Nova Scotia

Man, son fight driving suspensions without convictions

A Dartmouth man is accusing the provincial Registrar of Motor Vehicles of an abuse of power after he and his son both had their driver's licences suspended, even though they weren't convicted of driving infractions.

Dartmouth man says Registrar of Motor Vehicles mistreated the family

Paul and Coady Craig both had their driver's licences suspended, even though they weren't convicted of driving infractions. (CBC)

A Dartmouth man has won a partial victory in his battle with the provincial Registrar of Motor Vehicles.

Coady Craig's MLA received an email this morning saying his new driver status was extended in error, and that the condition would be lifted immediately. But Craig still can't drive any other vehicle for at least another year.

The development comes hours after his family's story was first broadcast on the CBC.

Craig's father, Paul Craig, accused the provincial Registrar of Motor Vehicles of an abuse of power after he and his son both had their driver's licences suspended, even though they weren't convicted of driving infractions.

Paul Craig said the dispute over the suspension and reinstatement of their driver's licences began last July, when the family decided to change insurance companies. The transfer was delayed by one day.

Coady Craig was unaware of the change and drove his father's Jeep. He was hit by another driver and received a ticket for failing to provide valid insurance.

Four months later, the ticket was dismissed when the family explained their situation in court. Both father and son thought the incident was over.

In December, when Coady Craig applied to have the newly-licensed driver status taken off his licence, he was told his licence was suspended because of the insurance ticket.

"I never received a letter, a call, email, anything of the sort," he said.

The family said they took a copy of the court ruling to the provincial Registrar of Motor Vehicles but that didn't change the suspension.

"A court of law decided but this gentleman, because of the power he has, his say is more than that. That is an abuse of power," said Paul Craig.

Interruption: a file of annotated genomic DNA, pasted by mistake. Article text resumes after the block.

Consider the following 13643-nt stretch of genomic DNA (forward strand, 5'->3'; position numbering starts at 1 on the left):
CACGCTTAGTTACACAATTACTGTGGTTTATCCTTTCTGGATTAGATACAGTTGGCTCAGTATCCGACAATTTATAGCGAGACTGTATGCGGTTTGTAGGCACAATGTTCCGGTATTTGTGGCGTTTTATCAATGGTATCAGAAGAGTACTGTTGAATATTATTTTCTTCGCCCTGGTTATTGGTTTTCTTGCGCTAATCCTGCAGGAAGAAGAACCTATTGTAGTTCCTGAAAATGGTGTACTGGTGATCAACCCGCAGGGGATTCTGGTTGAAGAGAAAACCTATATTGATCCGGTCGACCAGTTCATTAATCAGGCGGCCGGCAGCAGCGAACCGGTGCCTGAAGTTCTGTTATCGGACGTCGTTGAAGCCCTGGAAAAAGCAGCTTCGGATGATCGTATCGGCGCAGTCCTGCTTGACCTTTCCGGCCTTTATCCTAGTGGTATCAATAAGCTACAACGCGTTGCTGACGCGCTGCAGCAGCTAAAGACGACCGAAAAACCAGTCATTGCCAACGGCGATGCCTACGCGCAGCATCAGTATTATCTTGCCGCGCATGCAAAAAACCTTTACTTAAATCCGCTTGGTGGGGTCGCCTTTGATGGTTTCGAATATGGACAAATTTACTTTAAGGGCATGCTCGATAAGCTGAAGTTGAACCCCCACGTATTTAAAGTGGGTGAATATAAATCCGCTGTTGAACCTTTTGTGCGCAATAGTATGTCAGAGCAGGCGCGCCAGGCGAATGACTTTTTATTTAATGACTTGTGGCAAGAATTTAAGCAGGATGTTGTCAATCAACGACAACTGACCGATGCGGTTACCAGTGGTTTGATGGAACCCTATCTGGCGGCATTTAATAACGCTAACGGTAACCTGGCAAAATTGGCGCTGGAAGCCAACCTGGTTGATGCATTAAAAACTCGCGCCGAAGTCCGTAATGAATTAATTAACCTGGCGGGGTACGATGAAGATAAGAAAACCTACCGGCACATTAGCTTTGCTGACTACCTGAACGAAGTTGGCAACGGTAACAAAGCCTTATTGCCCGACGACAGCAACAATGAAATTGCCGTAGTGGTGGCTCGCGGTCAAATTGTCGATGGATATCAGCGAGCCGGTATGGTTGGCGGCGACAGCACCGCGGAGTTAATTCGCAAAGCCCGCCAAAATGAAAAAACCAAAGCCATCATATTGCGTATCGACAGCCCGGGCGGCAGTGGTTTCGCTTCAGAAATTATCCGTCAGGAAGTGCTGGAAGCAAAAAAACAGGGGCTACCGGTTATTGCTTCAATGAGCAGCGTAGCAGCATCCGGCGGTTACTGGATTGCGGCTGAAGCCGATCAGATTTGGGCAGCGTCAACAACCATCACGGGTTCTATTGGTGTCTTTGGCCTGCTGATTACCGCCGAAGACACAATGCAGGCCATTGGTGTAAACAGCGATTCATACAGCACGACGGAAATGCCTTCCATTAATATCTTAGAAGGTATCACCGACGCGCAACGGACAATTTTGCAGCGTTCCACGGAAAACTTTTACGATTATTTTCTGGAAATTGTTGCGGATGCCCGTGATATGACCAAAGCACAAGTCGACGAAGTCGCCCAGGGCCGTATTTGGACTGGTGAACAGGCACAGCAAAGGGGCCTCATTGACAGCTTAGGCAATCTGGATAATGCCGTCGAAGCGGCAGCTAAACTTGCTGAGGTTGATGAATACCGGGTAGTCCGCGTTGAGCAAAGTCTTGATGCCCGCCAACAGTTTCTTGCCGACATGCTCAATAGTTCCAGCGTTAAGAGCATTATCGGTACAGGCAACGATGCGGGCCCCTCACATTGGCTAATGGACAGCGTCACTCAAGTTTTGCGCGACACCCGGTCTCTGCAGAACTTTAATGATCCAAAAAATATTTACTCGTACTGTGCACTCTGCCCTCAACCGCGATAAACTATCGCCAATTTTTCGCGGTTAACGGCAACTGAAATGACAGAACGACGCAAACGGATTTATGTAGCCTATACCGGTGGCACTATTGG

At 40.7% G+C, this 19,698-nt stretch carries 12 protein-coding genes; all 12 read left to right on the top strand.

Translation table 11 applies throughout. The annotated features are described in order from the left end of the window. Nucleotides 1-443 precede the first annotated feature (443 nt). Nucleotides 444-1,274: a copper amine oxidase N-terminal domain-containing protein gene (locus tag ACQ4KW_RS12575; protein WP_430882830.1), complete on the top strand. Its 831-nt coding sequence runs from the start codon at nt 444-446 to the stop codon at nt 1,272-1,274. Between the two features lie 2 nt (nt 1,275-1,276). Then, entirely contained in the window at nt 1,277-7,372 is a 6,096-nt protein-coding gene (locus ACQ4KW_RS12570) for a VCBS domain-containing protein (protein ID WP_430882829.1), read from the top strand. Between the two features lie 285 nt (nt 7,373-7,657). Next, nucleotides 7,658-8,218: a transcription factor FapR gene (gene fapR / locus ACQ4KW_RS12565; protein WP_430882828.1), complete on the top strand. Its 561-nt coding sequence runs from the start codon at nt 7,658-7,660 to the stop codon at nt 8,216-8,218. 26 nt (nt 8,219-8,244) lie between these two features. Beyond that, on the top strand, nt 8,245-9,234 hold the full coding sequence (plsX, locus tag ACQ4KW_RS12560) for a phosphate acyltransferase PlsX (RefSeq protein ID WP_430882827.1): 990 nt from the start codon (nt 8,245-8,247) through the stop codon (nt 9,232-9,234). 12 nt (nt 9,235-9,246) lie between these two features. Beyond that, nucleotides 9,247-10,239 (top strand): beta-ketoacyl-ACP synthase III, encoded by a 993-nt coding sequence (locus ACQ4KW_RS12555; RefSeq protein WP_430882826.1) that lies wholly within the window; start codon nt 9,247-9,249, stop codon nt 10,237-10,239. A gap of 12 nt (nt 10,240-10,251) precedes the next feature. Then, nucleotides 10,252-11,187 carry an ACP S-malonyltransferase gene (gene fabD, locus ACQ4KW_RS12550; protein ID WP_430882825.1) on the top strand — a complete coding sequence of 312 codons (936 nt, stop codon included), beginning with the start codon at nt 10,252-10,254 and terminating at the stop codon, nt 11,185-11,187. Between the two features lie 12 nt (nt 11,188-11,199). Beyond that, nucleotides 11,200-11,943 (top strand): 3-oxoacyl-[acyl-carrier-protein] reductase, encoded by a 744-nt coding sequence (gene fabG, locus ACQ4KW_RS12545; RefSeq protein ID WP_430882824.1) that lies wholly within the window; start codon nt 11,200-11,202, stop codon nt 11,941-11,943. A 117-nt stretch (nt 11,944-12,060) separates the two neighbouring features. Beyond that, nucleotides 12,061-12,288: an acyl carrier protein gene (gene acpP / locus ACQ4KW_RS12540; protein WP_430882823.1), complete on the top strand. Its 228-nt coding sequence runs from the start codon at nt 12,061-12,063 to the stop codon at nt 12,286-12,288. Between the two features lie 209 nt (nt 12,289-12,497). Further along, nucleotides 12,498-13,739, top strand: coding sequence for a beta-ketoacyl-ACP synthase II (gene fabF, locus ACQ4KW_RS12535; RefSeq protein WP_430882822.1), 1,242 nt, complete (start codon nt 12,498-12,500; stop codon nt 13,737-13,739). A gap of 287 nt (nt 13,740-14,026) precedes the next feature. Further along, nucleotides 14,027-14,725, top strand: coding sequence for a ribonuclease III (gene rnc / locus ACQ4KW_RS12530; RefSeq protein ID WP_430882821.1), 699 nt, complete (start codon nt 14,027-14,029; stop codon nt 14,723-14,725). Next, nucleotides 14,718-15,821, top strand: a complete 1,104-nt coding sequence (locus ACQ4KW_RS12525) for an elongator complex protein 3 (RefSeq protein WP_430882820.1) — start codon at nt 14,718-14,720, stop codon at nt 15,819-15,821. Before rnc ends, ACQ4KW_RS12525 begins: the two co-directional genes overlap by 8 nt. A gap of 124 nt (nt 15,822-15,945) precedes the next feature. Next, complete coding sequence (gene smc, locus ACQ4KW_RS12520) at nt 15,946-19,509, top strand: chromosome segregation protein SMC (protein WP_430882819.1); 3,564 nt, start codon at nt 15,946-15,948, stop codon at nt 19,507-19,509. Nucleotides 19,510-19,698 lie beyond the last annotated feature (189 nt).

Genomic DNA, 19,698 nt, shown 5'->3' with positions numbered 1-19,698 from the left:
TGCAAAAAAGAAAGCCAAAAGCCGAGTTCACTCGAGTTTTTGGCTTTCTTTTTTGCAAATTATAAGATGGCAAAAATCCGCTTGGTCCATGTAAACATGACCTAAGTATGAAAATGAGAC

"The biggest problem is there's nobody to hold him accountable. At the end of the day, this kid did nothing wrong. The accident wasn't his fault. The ticket itself and the infraction was thrown out of the courts without prejudice."

Father's licence also suspended

Paul Craig said he then complained to Driver and Vehicle Compliance Services on behalf of his son, only to receive a registered letter 24 hours later, notifying him that his licence was also suspended.

"If you stick up for your child, they're going to punish you," said Craig. "They're completely autonomous, they can do what they want."

The men had a one-on-one meeting with the Registrar of Motor Vehicles, who gave them their licences back. But Coady Craig's licence came with conditions — he could only drive his father's car and he has to keep the newly-licensed driver status on his licence for two more years.

That newly-licensed driver status was reversed Friday.

Coady Craig, who is a furniture mover, was offered a job as a driver that he had to turn down.

"It's a lot more responsibility but a lot more money too, so it's a really big step. Guaranteed work rather than working seasonal, which I was very exciting for and worked as hard as I could to get," he said.

"That single-vehicle restriction, I can't drive company vehicles because I'm restricted to the Jeep."

Registrar 'following the act'

Paul Arsenault, the Registrar of Motor Vehicles, couldn't comment on the Craig case because of privacy laws.

He said in general, there are two separate processes that are allowed in the Motor Vehicle act that can lead to the suspension of a licence. One covers police charges.

"There is another provision in the act which allows, where the registrar is convinced that there is no insurance in place for the vehicle, that allows this same type of suspension to occur," he said.

This provision is exclusive of any court processes, and isn't influenced by convinctions for tickets, or tickets being thrown out.

Arsenault said his office processes about 16,000 collisions a year. If anyone involved in those crashes – regardless if they're at fault – doesn't have insurance, they are sent a letter by the office telling the drivers they have two weeks to provide proof of insurance.

The Craig family said they never received notification. But Arsenault said it's up to drivers to make sure their home address is current. If drivers don't provide proof of insurance within two weeks, they are suspended.

"All the act is concerned about is at the time of the collision, was the vehicle insured, yes or no," said Arsenault. "The act says that we have to suspend them."

Arsenault said the rules have been in place for many years, and it's up to the provincial government to change them.

In 2010, a man from Mount Uniacke also complained about the registry because his licence was revoked after receiving a ticket but he, too, was never convicted. It took Lee Wilbur two years to get his licence back.

After that case, the province created the Motor Vehicle Appeal Board to appeal certain decisions made by the Registrar of Motor Vehicles.

The Craigs say they can't use the appeal board because they don't have the money to hire a lawyer.

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